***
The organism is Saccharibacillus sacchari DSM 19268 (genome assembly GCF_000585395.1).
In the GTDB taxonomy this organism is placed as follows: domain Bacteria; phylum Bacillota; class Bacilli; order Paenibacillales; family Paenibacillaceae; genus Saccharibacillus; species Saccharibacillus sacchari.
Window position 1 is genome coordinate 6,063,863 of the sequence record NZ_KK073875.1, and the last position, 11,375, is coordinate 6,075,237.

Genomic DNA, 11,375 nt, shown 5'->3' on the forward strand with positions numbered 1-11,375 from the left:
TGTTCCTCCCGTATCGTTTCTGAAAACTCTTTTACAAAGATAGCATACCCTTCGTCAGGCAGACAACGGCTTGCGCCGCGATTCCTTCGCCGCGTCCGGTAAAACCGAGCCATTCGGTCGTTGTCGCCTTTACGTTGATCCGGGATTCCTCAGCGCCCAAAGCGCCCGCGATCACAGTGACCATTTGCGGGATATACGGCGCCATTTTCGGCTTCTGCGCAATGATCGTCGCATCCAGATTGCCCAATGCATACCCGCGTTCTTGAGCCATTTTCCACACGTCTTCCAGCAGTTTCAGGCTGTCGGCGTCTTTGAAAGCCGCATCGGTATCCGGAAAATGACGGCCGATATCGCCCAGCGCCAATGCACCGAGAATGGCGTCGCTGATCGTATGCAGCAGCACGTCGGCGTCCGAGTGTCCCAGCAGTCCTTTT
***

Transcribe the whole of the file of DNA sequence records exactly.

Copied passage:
The organism is Saccharibacillus sacchari DSM 19268 (genome assembly GCF_000585395.1).
In the GTDB taxonomy this organism is placed as follows: domain Bacteria; phylum Bacillota; class Bacilli; order Paenibacillales; family Paenibacillaceae; genus Saccharibacillus; species Saccharibacillus sacchari.
Window position 1 is genome coordinate 6,063,863 of the sequence record NZ_KK073875.1, and the last position, 11,375, is coordinate 6,075,237.

Genomic DNA, 11,375 nt, shown 5'->3' on the forward strand with positions numbered 1-11,375 from the left:
TGTTCCTCCCGTATCGTTTCTGAAAACTCTTTTACAAAGATAGCATACCCTTCGTCAGGCAGACAACGGCTTGCGCCGCGATTCCTTCGCCGCGTCCGGTAAAACCGAGCCATTCGGTCGTTGTCGCCTTTACGTTGATCCGGGATTCCTCAGCGCCCAAAGCGCCCGCGATCACAGTGACCATTTGCGGGATATACGGCGCCATTTTCGGCTTCTGCGCAATGATCGTCGCATCCAGATTGCCCAATGCATACCCGCGTTCTTGAGCCATTTTCCACACGTCTTCCAGCAGTTTCAGGCTGTCGGCGTCTTTGAAAGCCGCATCGGTATCCGGAAAATGACGGCCGATATCGCCCAGCGCCAATGCACCGAGAATGGCGTCGCTGATCGTATGCAGCAGCACGTCGGCGTCCGAGTGTCCCAGCAGTCCTTTT